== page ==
All in all, I’m really happy about the state of the game. It was a lot of headaches. A lot! But streamlining all the game components and make them simple while keeping them interconnected and supporting character versatility was primordial!
I will be playtesting that new iteration of the rules at HexCon in Trondheim, this week-end (12-13 November). So if you are in the vicinity or know people who would be, share the good words :).
As usual, let’s conclude the wrap-up with a sneak peak of what is happening behind the scenes with the NPC card.
The previous weekend, I was in Bergen to present Loop ‘n’ Loot at RegnCon XXX (literally the convention of rain, which is accurate given it always rains in Bergen). It was the occasion to see familiar faces, meet new ones and play some games!
I had three pools over the weekend, so 15 hours of play with 15 different players and I used the opportunity to test the latest version of the rules as well as see how the Maze of the 4 Queens is resilient over multiple runs.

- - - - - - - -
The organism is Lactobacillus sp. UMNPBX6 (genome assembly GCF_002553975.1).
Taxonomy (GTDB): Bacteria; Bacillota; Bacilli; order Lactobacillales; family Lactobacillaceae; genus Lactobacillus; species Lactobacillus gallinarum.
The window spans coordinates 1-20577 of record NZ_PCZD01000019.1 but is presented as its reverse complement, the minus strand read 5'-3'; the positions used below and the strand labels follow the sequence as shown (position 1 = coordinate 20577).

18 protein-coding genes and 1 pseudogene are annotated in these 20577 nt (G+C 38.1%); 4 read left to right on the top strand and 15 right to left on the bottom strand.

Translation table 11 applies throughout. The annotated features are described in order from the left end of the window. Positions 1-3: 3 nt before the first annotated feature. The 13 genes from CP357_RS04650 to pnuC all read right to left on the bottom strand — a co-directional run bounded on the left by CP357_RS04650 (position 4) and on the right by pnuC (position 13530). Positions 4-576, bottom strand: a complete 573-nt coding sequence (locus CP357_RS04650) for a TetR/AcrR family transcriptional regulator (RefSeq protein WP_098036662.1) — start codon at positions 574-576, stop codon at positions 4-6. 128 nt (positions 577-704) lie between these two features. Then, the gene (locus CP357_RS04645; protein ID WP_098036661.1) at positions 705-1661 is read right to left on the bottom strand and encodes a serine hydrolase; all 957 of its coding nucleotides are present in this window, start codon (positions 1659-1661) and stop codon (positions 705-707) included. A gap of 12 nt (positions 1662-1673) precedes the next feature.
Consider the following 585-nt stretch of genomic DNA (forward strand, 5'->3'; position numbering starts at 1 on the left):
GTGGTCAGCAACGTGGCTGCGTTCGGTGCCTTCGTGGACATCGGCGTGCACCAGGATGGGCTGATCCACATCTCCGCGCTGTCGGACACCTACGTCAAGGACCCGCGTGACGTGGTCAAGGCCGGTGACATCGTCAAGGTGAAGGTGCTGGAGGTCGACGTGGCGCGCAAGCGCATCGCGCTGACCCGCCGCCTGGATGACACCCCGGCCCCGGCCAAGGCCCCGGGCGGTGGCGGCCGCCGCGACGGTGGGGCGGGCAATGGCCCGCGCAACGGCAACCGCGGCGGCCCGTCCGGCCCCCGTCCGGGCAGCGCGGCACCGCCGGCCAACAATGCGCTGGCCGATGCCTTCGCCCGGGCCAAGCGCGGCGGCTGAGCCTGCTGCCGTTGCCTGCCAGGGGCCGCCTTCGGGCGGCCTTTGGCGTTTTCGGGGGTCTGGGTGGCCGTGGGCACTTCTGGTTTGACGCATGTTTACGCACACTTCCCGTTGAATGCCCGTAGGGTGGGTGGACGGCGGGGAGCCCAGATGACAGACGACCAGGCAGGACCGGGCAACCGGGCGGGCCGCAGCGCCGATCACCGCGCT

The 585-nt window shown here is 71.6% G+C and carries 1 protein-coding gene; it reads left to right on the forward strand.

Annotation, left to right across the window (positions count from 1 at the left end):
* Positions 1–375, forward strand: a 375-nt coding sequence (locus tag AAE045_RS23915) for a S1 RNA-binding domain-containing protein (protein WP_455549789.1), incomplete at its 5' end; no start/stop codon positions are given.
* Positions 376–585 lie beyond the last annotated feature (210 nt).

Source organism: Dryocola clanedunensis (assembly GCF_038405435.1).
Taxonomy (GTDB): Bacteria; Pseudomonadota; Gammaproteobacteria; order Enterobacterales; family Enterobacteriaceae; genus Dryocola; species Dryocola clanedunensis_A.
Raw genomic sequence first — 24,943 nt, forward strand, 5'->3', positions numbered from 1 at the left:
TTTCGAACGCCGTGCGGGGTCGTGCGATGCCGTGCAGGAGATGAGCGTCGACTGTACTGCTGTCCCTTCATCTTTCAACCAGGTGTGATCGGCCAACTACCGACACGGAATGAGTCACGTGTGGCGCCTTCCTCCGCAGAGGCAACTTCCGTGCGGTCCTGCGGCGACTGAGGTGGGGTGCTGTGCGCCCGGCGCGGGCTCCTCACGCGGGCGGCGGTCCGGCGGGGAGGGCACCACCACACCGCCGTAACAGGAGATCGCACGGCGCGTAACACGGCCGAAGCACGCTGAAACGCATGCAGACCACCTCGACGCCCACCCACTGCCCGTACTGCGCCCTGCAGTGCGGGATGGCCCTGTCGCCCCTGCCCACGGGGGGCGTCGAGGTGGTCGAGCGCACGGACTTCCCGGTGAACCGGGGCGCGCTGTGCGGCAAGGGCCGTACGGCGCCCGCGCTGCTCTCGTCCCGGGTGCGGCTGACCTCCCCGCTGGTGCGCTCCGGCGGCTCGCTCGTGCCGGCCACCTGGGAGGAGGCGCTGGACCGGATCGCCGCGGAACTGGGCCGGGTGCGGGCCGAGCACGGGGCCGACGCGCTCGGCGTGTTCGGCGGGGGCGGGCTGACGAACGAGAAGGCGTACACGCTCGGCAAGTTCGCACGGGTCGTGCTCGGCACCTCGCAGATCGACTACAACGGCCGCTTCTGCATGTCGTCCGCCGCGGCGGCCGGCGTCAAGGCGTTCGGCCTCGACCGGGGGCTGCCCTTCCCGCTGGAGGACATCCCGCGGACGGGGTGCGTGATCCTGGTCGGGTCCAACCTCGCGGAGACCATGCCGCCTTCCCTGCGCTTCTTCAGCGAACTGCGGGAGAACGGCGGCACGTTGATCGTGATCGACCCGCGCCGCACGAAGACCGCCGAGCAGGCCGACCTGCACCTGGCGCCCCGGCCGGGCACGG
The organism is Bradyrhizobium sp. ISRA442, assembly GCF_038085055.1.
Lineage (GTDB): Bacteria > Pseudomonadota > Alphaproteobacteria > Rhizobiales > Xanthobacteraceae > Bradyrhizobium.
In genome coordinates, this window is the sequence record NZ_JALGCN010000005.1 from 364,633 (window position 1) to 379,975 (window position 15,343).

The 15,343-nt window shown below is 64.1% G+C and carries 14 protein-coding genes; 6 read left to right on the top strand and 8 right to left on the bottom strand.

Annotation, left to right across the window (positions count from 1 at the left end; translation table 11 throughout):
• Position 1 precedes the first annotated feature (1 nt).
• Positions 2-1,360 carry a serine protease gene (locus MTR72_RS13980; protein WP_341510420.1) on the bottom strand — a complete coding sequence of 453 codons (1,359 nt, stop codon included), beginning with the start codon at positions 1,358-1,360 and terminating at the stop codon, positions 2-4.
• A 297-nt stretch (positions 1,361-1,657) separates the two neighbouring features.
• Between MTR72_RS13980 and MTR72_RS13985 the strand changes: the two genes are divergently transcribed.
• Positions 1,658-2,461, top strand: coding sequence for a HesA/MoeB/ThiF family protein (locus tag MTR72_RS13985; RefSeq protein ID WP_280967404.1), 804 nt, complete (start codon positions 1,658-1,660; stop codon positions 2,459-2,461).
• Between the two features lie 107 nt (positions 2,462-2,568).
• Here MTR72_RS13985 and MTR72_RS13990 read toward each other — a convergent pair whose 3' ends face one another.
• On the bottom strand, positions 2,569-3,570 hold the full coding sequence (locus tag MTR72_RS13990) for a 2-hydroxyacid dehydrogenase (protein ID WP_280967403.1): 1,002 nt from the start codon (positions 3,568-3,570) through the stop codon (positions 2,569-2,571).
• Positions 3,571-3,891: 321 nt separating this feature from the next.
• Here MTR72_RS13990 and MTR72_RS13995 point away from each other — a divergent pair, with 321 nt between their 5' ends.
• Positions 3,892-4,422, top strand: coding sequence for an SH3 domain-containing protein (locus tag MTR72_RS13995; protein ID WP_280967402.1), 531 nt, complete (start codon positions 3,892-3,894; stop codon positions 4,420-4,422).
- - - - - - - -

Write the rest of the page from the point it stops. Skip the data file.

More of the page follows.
Among the positive evolutions of the game, let’s note:
- 2 out of 3 groups died. Several times. Which is by design. The group who did not die had maybe a bit more luck with the randomness and almost always got the better initiative in combat, in addition to playing it safe. The various adjustments have paid off so far.
- The combat seemed to be capped at 2 or 3 turns before one side got obliterated, which is – once again – as per design. So, cool!
- I’m genuinely happy with the randomness and the emergent stories that the Maze creates. A group ended the playtest in a very satisfying way as they looted all the amphoras in a cellar and started a new vintage wine trade company.
- More players got to test the freeform magic system and they seemed to like it.